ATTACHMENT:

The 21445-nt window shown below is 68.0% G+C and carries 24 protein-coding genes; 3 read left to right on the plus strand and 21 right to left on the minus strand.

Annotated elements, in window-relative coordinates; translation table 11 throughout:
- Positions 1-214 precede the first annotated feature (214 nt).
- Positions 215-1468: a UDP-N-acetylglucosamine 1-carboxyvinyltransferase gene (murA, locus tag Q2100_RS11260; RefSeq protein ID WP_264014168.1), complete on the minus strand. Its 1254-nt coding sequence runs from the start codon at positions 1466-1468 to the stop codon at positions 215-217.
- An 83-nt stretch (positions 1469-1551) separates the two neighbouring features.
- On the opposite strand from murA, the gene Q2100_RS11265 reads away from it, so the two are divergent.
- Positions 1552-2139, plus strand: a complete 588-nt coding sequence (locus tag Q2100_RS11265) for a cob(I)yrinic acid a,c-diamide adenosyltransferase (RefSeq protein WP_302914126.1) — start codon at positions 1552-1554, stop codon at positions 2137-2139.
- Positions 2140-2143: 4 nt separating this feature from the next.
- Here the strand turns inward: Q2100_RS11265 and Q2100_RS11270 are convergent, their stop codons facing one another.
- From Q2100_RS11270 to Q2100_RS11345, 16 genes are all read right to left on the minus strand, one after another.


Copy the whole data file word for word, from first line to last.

The 21445-nt window shown below is 68.0% G+C and carries 24 protein-coding genes; 3 read left to right on the plus strand and 21 right to left on the minus strand.

Annotated elements, in window-relative coordinates; translation table 11 throughout:
- Positions 1-214 precede the first annotated feature (214 nt).
- Positions 215-1468: a UDP-N-acetylglucosamine 1-carboxyvinyltransferase gene (murA, locus tag Q2100_RS11260; RefSeq protein ID WP_264014168.1), complete on the minus strand. Its 1254-nt coding sequence runs from the start codon at positions 1466-1468 to the stop codon at positions 215-217.
- An 83-nt stretch (positions 1469-1551) separates the two neighbouring features.
- On the opposite strand from murA, the gene Q2100_RS11265 reads away from it, so the two are divergent.
- Positions 1552-2139, plus strand: a complete 588-nt coding sequence (locus tag Q2100_RS11265) for a cob(I)yrinic acid a,c-diamide adenosyltransferase (RefSeq protein WP_302914126.1) — start codon at positions 1552-1554, stop codon at positions 2137-2139.
- Positions 2140-2143: 4 nt separating this feature from the next.
- Here the strand turns inward: Q2100_RS11265 and Q2100_RS11270 are convergent, their stop codons facing one another.
- From Q2100_RS11270 to Q2100_RS11345, 16 genes are all read right to left on the minus strand, one after another.